Saturday, August 30, 2014

How Obama completed Mitt Romney's work in Massachusetts

Massachusetts has had as rough of a go at Obamacare as nearly any state, launching a state that worked even worse than Healthcare.gov. At the same time, the Bay State appears to have pulled off an impressive feat: it appears to have lowered the uninsured rate to nearly zero. Martha Bebinger of local radio station WBUR reports:

Between December 2013 and March of this year, the number of Massachusetts residents signed up for health coverage increased by more than 215,000. If that number holds true over time, it will mean the percentage of Massachusetts residents who lack coverage has dropped to less than 1 percent.

Massachusetts has long had the lowest uninsured rate in the nation since it passed its universal coverage law in 2006. But its always hovered a few percentage-points above zero. In 2011, 3.9 percent of Massachusetts residents lacked insurance coverage. One report found that Massachusetts' uninsured tended to be more male and low-income compared to those with coverage.

The data is still preliminary, and observers are waiting to see whether some of the people who gained coverage this winter actually stick with their new plans. As to why the Affordable Care Act would raise insurance rates in a state that has had nearly a decade of universal coverage, Bebinger, a long-time Romneycare observer, has a few thoughts:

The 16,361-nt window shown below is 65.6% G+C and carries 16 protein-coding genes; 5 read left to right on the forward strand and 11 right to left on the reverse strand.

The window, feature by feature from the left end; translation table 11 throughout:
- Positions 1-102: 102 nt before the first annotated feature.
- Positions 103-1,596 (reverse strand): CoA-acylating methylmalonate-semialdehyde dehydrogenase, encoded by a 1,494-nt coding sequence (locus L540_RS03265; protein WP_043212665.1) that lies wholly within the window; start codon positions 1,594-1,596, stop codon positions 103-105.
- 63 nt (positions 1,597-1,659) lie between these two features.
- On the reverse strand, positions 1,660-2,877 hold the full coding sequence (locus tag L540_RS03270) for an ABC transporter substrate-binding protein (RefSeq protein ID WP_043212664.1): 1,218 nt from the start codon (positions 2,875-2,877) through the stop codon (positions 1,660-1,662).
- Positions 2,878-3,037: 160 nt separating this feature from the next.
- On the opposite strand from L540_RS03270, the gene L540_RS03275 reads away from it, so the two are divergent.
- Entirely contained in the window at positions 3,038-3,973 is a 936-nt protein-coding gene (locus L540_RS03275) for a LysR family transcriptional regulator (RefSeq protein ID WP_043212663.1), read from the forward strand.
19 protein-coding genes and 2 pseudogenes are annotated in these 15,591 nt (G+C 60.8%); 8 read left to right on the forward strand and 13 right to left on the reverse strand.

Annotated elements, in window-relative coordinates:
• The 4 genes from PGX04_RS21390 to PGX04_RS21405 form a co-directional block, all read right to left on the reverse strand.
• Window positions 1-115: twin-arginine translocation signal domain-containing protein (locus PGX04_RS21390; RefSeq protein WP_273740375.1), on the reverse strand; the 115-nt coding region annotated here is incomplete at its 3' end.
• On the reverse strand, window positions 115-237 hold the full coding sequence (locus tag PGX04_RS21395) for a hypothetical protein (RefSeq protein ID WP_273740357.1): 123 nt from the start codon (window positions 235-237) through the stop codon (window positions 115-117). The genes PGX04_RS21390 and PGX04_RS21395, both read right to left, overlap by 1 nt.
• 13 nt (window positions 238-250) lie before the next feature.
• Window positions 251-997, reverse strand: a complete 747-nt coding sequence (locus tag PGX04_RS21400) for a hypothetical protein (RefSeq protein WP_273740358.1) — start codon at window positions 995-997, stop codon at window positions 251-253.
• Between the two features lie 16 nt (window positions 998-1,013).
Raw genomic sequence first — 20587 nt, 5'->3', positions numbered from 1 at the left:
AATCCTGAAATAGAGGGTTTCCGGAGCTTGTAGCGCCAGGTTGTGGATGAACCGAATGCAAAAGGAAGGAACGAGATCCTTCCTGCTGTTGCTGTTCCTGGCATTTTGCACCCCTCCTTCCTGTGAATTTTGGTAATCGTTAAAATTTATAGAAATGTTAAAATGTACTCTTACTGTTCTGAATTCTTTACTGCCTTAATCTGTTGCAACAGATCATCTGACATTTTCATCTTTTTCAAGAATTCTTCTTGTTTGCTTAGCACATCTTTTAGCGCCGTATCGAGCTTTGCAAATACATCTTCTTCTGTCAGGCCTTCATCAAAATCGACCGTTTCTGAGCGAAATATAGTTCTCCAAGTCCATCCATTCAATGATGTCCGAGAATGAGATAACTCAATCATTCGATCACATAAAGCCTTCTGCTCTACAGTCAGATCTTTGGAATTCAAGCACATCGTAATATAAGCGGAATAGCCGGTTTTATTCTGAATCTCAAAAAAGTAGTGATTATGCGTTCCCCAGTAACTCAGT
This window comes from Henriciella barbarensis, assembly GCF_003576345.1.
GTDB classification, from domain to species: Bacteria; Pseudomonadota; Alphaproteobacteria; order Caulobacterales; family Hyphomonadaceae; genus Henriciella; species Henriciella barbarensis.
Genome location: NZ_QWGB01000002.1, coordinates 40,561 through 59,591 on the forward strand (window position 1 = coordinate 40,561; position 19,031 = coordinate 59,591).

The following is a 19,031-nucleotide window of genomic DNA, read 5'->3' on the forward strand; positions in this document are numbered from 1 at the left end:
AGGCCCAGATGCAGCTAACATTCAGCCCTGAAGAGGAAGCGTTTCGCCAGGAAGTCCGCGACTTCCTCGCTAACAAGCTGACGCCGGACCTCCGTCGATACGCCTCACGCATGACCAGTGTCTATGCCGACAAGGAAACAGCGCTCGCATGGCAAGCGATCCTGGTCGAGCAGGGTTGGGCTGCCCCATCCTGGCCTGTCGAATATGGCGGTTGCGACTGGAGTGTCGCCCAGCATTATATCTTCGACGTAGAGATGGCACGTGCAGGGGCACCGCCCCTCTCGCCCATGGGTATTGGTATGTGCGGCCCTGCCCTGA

First, there was a big federal enrollment campaign in the fall and spring that might have caught people's attention.

Second, more residents are eligible for free coverage or subsidized help with premiums under the new federal insurance law.

Third, most of those who were still uninsured in Massachusetts at the end of 2013 were low-income workers who could not afford premiums under an employer's plan. Under the previous Massachusetts health care law (enacted under then-Gov. Mitt Romney), workers were not allowed to sign up for state-subsidized insurance if they had access to a health plan through work. The federal law lifts that restriction.

Update: Josh Archambault emails to point out that Massachusetts does still have about 200,000 people on temporary health insurance plans, a product of the state's botched Obamacare rollout. The state has not yet determined whether those people will qualify for insurance subsidies and its possible, if they don't, that these people will not stay in their coverage.

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